By Charles H. Welch
ACKNOWLEDGE. Epiginosko, epignosis.
Epiginosko. In the A.V. this is translated acknowledge 5 times, have knowledge of 1, know 30, know well 1, perceive 3, take knowledge of 2.
epignosis, acknowledging 3, acknowledgment 1, knowledge 16, with marginal reading acknowledge 1, acknowledgment 1. The distinction between knowledge and acknowledge, was not so sharply drawn in earlier days as it is now.
‘We knowledge Thee to be the Father of infinite majesty’ was the recognized form in the year A.D. 1535. Today ‘knowledge’ stands for the ‘stuff’ of knowledge, the information gathered, and the intelligence possessed, but this is a secondary meaning as any good English dictionary will reveal. The primary meaning of ‘knowledge’ in the Oxford English Dictionary is ‘acknowledgment, confession, recognition of the position or claims of any one’. epignosis does not mean the mere piling up of information, neither does it mean full knowledge, but rather does it mean ‘recognition’. Recognition to-day has a primary and a secondary meaning. Disregarding the secondary meaning that of ‘recognizing’ anyone’s features, manner, etc., the primary meaning that of ‘recognizing or acknowledging liability or obligation’, this English word would suit admirably.
Here are a few examples of the usage of the word epiginosko:
An ordinary man does not ‘know’ all that there is to know about a ‘fig-tree’. Even if he were a master of the sciences of botany, zoology and horticulture, there would be infinitely more left unknown than any scientist has yet comprehended, but an illiterate observer could readily ‘recognize’ a fig-tree by its fruits. It is a natural sequence for ‘recognition’ to take on a moral colouring, and proceed from ‘recognizing’ a fig-tree, to ‘acknowledging’ Christ and His teaching. No persecution is likely to arise from the one, but the ‘recognition’ of Truth may be resisted. The earliest use of epiginosko by Paul is in 1 Corinthians 13:12:
The bearing of this word on Dispensational Truth finds an illustration in Ephesians 1:17,18. In Ephesians 1:3-14 the apostle has revealed the outstanding characteristics of the dispensation of the Mystery (see MYSTERY) which he follows by prayer. He does not pray that his reader shall pile up knowledge, but pauses to say that ‘the spirit of wisdom and revelation’ is given ‘in the acknowledgment of Him’ en epignosei auton.
Occasionally we have had to say of a fellow-believer ‘he did run well, he appeared to accept the principle of right division and the peculiar revelation of the dispensation of the Mystery - yet, he seems to have drawn back, and his testimony is silenced’. It is usually not lack of ‘knowledge’ or information that is at the bottom of this failure, it is not that such do not see clearly what is involved in the profession. Alas, they see all too clearly what the logical consequences must be of standing for such unpopular teaching, they shrink back from ‘acknowledging’ and growth ceases.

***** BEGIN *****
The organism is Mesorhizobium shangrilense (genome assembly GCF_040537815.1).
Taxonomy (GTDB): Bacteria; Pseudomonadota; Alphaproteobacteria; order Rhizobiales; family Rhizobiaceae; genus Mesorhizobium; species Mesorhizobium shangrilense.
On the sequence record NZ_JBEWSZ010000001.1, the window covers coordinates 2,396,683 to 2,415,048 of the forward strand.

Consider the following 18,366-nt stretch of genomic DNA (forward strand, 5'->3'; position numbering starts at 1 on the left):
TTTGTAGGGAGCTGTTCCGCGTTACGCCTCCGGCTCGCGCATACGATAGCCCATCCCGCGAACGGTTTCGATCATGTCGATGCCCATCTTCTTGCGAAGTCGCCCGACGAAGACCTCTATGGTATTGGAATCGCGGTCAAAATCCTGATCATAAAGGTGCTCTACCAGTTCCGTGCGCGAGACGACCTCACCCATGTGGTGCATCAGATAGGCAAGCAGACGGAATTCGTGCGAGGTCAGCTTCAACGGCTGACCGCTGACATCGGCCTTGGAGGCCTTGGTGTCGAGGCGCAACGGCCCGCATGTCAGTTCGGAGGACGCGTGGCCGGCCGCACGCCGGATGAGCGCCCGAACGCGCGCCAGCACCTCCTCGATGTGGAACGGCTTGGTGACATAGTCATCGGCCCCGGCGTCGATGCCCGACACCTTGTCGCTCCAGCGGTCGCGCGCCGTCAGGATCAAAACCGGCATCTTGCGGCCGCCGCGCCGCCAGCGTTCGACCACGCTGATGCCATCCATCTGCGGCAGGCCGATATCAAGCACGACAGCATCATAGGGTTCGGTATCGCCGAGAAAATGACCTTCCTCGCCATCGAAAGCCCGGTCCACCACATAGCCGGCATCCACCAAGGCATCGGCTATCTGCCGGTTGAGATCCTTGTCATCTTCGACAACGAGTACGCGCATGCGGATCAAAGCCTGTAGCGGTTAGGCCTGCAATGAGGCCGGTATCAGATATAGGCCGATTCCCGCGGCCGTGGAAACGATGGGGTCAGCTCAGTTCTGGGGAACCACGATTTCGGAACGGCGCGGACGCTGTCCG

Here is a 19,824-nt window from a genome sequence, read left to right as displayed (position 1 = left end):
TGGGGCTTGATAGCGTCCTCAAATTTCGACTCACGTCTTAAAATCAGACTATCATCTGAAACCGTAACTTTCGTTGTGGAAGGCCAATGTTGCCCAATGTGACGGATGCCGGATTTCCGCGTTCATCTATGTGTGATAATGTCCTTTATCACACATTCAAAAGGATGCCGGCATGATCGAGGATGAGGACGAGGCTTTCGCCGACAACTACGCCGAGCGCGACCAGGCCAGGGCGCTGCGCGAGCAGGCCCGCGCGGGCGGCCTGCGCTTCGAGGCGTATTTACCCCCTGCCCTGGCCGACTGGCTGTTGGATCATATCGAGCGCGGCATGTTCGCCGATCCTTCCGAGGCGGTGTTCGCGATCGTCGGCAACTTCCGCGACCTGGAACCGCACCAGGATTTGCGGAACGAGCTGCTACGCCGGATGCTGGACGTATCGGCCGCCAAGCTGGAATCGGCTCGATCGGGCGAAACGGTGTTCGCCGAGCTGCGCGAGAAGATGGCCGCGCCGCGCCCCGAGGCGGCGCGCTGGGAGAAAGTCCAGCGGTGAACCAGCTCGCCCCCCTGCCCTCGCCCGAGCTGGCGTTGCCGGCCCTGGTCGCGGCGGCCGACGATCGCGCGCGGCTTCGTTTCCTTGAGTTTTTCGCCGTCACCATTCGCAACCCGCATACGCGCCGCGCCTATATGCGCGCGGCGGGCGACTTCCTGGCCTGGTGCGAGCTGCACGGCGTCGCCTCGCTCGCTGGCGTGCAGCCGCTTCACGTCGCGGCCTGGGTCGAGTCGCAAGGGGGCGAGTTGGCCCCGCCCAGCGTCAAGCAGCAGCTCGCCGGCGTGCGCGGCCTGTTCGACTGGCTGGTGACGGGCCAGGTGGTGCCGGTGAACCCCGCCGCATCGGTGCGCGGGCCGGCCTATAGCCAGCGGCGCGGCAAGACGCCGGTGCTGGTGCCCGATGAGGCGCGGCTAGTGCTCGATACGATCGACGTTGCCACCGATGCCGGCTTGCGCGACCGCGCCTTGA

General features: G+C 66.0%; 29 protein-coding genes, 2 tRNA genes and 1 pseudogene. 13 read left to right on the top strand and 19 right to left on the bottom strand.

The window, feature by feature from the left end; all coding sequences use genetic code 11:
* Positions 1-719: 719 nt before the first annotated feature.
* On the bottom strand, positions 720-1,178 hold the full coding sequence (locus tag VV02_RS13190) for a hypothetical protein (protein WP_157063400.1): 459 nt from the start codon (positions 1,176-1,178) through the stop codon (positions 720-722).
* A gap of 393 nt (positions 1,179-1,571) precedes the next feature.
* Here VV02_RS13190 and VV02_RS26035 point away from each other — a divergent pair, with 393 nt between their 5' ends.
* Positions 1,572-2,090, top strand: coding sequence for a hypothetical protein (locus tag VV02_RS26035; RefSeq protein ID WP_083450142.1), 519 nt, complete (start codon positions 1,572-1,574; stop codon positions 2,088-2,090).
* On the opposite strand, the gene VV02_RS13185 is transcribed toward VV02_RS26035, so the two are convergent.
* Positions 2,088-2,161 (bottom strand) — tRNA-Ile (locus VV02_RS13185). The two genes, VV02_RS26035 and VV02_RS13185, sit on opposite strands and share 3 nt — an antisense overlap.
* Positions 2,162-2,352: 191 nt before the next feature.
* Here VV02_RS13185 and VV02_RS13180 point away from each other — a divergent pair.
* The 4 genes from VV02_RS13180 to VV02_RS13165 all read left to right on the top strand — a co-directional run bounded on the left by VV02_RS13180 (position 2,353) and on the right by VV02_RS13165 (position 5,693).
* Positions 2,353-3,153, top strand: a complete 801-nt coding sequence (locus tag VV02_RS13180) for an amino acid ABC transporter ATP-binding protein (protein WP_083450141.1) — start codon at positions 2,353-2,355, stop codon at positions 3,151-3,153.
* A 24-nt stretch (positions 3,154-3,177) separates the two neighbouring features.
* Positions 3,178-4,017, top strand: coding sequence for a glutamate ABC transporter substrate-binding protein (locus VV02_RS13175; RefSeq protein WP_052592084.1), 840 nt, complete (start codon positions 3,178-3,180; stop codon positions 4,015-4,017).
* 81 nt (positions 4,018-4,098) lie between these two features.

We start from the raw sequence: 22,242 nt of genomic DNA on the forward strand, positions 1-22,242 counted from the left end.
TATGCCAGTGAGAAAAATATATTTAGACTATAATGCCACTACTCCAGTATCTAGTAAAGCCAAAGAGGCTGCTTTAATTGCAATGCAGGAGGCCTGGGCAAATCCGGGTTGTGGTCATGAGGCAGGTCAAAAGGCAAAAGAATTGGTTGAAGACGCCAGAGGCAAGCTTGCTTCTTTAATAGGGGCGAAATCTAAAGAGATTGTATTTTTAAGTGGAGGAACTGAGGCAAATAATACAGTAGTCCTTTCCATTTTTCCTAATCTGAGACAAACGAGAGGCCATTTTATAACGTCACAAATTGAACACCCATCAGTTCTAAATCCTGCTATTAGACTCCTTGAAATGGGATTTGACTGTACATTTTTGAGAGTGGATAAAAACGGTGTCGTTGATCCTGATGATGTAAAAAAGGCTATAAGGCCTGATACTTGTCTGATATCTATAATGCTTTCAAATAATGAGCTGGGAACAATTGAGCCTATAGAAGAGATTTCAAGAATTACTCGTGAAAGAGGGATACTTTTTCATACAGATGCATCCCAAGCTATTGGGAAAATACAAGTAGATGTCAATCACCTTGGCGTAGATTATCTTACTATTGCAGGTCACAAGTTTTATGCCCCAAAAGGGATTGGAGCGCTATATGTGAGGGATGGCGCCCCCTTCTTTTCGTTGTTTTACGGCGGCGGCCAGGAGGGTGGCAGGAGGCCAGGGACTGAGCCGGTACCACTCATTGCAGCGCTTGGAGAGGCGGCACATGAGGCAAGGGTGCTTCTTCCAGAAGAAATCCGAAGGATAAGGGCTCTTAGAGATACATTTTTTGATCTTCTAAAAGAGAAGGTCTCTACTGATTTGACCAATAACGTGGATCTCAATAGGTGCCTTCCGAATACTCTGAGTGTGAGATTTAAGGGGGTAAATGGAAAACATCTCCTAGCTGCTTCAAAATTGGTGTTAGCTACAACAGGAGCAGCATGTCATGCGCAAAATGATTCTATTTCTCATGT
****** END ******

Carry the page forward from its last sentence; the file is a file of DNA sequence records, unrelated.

This is the theme of Ephesians 4:12-14 the only other occurrence of epignosis in Ephesians:
Here, once again we should read ‘the acknowledgment of the Son of God’ and the following analysis may enable the reader to follow the argument as it is indicated by the threefold use of eis ‘unto’.
The ‘acknowledgment’ embraces all that is implied in ‘the perfect man’ and the subdivisions that follow. Yet other passages must be recorded:
We must translate Colossians 1:10, thus:
Just as we learned from Ephesians 1:17,18, that ‘the spirit of wisdom
and revelation’ we so much need is given ‘in the acknowledging of Him’
so here we learn that fruitful increase is ‘by the acknowledgment’ of
Him, and without this acknowledgment growth will cease, sight will become
dim and keenness will be dulled. The limits set by the title of this work,
prevent us from giving in detail all the passages where this thought of
‘acknowledgment’ is uppermost, but we give here every occurrence of ‘acknowledge’
and ‘acknowledgment’ that is found in the A.V.
If the reader will ponder the reference in 2 Timothy 2:25, relate it with its context (note ‘Right Division’ in verse 15) and carry with him what has been seen in Ephesians 1:17,18 he may perceive that no unconverted sinner caught in the toils of sin is here, but a believer held captive by ‘truth’ out of place, by ‘truth’ that is undispensational, a device of the Devil, more fully revealed in 2 Corinthians 4, and opened up under the heading HID 2 to which the reader is earnestly referred.
The verb epiginosko occurs once in the epistle to the Colossians, namely, in the phrase ‘and knew the grace of God in truth’ (Col. 1:6), and the substantive epignosis, occurs four times (Col. 1:9,10; 2:2; 3:10). Whether used as a noun or a verb each reference is practical in character and has growth as its goal.
The following paraphrase brings out the apostle’s meaning:
It is ‘by’ not ‘in’ the acknowledgment of God, that we both bear fruit and grow.
The next occurrence of acknowledgment leads to the heart of the mystery, the R.V. reading ‘The mystery of God even Christ’ (Col. 2:2).
To deal adequately with this verse would demand an excursus into Textual Criticism and into the mystery of Godliness, namely that in Christ God was manifest in the flesh, even as Colossians 2:9 declares that in Him dwelleth all the fulness of the Godhead bodily. But important as these considerations are they lie outside the scope of this analysis which is devoted to the dispensational aspect of truth.
Let us nevertheless ponder the extreme importance, not only of knowledge but of its acknowledgment.